While critics and viewers have already fallen in love with HBO’s violent period drama Boardwalk Empire—from executive producers Terence Winter and Martin Scorsese—Sunday night’s episode took the show to a new level of pathos, expanding the universe of the show while deepening the characters significantly.
Easily the best of Boardwalk’s short run thus far, the episode explored the false lure of fairy tales, examining the—many spoilers ahead—rumor of missing Russian princess Anastasia Romanoff as a way of depicting the dashed hopes of Margaret Schroeder (Kelly Macdonald), the stars-in-her-eyes Hollywood dreams of prostitute Pearl (Emily Meade), and the glittering charms Gillian (Gretchen Mol) exhibited for the confused Lucky Luciano (Vincent Piazza).
“[Omar] was strictly in it for the thrill of the hunt.”
But the exploration of these emblems of loss was best summed up in the tragic backstory of Chalky White, the flashily-dressed black bootlegger played by The Wire’s Michael Kenneth Williams, who delivered a show-stealing monologue as he confronted the chief suspect in the lynching of Chalky’s young driver. Chalky reveals his carpenter father’s own haunting fairy tale and its dark ending, as he unfurls his “daddy’s tools,” and prepares to make this man talk.
Williams—a former street dancer, choreographer and model turned actor—is best known for his scene-stealing turn as Omar Little on HBO’s The Wire. Omar, a gay stickup artist whose brutality and cunning made easy prey of Baltimore’s drug dealers, was so popular that he quickly became a fan and critics’ favorite, and was named by President Obama as his favorite television character. Williams himself was named one of USA Today’s “10 Best Reasons to Watch Television.” The Daily Beast spoke to Williams about preparing for Chalky’s pivotal scene, the differences between this character and The Wire’s Omar, and what lies ahead for Boardwalk Empire.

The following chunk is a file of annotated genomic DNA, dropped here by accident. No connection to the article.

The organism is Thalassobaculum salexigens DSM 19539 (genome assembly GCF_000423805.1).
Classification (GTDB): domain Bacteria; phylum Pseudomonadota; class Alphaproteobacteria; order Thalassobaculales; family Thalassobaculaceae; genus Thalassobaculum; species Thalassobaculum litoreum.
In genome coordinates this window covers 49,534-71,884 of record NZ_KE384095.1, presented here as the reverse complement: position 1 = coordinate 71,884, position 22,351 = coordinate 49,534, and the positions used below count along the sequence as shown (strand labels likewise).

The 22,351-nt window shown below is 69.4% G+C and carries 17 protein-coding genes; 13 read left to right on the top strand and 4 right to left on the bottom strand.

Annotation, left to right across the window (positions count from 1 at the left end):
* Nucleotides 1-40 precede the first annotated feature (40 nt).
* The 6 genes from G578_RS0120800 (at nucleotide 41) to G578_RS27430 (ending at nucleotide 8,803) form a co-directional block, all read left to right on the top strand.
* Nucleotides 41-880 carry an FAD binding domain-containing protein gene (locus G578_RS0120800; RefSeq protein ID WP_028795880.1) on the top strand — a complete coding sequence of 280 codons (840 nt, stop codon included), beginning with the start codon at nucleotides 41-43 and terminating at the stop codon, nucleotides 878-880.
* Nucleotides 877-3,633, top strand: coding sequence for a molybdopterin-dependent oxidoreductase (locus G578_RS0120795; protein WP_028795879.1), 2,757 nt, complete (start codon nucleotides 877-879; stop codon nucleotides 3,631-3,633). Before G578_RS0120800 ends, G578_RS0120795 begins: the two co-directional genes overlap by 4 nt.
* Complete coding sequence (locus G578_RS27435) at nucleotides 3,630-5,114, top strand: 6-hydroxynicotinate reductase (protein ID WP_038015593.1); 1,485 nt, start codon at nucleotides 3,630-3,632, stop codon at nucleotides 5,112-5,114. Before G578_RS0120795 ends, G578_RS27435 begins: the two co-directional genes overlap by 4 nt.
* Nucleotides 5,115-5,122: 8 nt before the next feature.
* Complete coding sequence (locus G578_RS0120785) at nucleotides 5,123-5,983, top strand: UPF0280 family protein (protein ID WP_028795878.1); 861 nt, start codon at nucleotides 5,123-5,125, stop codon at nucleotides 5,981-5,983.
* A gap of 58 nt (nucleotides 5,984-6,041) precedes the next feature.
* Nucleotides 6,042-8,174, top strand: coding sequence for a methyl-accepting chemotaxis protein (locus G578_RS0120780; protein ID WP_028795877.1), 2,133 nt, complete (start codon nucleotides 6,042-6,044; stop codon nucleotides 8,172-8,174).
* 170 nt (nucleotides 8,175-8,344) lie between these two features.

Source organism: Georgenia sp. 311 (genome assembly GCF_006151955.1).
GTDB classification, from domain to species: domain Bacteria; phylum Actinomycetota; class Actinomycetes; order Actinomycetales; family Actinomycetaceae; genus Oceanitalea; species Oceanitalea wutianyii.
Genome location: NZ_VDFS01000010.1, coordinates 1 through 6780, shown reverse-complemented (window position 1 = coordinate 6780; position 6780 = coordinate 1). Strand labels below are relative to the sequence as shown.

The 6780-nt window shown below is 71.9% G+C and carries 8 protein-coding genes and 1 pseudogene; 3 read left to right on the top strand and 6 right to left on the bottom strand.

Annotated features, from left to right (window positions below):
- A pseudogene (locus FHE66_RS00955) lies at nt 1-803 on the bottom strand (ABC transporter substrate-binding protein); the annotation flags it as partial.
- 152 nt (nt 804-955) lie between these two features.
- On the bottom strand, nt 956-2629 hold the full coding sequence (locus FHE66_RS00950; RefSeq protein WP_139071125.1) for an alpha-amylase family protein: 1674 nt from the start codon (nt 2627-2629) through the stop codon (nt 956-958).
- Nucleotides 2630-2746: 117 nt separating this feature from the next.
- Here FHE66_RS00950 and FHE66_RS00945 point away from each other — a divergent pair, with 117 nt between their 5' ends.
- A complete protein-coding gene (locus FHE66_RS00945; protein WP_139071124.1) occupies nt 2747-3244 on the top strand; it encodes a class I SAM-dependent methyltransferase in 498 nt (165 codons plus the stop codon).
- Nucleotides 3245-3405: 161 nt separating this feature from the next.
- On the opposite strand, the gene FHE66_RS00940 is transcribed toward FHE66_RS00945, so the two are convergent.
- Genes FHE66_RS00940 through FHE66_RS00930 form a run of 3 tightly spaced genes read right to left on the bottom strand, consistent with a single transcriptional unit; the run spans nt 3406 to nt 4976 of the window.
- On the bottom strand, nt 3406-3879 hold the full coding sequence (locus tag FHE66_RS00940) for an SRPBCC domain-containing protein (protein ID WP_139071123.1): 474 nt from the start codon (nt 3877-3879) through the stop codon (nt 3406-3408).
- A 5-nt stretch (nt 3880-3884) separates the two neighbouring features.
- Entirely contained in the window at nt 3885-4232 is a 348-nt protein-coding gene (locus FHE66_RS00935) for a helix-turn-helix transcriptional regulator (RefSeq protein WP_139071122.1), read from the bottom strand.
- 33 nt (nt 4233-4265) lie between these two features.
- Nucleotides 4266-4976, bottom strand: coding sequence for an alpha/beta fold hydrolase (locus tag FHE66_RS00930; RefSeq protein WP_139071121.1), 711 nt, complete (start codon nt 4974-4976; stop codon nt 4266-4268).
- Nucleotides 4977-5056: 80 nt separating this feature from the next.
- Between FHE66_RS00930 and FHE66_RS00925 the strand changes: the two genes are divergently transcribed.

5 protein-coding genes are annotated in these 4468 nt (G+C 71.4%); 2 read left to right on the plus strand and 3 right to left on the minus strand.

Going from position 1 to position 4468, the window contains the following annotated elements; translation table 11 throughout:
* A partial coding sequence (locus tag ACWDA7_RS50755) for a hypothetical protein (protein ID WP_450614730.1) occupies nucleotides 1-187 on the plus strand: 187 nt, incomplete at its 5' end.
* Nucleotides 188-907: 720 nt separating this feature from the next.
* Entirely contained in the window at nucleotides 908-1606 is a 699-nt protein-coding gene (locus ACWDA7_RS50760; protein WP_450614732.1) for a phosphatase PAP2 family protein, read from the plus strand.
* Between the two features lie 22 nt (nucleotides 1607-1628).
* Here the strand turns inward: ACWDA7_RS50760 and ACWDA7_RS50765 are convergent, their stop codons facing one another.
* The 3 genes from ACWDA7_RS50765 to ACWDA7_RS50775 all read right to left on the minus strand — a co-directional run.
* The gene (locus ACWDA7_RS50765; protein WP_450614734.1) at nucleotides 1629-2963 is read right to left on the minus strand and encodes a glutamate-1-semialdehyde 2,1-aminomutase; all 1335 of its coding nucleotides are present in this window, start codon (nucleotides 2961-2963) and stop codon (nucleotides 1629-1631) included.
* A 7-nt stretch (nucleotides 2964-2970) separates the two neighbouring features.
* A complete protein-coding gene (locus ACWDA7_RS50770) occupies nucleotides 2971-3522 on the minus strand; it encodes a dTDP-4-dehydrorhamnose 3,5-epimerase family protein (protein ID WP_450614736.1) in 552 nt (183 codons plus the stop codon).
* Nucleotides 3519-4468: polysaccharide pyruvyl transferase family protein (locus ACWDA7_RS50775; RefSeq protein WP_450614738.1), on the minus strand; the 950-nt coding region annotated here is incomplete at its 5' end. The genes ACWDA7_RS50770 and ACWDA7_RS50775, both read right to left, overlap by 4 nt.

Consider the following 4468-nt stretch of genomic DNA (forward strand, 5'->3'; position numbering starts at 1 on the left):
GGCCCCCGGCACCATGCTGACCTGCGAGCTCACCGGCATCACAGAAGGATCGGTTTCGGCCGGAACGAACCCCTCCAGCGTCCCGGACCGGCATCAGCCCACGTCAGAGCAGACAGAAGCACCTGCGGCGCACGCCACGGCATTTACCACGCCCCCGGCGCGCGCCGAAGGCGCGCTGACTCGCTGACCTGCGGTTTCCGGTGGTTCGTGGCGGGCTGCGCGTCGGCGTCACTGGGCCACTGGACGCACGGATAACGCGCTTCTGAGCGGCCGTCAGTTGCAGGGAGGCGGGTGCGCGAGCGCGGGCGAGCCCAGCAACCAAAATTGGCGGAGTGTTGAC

The Daily Beast: How much of Chalky’s backstory did you know ahead of time? Were you aware of the backstory that was revealed in last night’s episode?
Michael Kenneth Williams: I didn’t know anything about Chalky or the Atlantic City boardwalk ... I did all my research afterwards. All I knew was that Chalky was the unofficial mayor of Chickenbone Beach, the black community [of Atlantic City] and that he was the ally of Nucky Thompson.
The Daily Beast: In Sunday’s episode, Chalky sits down in front of the Ku Klux Klan Grand Cyclops and fills him and the audience in on the tragic backstory of his father, a master carpenter who was lynched in Texas. How did you prepare for that monologue?
Williams: I don’t know what it’s like these days to live in fear of the Ku Klux Klan. At least not in my everyday life, but I imagine what it must have been like to live in those days. I channeled my ancestors, basically. I’m quite sure—especially on my father’s side—that I have relatives that had to go through that horror, whether they were lynched or some of their loved ones had gotten lynched.
I didn’t want to come off as cocky… I wanted [the scene] to be not just based on revenge, but based in justice. It was… definitely something where I came from a place of pain, not so much from anger. It was just a deep-rooted pain that needed to be dealt with. It’s more of a righteous [act]… He felt like that was justice.
The Daily Beast: Does that scene define Chalky White as a character? Do you think his father’s death defined him as a man? After all, he’s the intended victim of last week’s lynching.
Williams: Absolutely. He carries that pain with him. He made it his duty to not only not let that happen to him, not to go out like that, but to make sure that he did everything in his power to obtain the American Dream.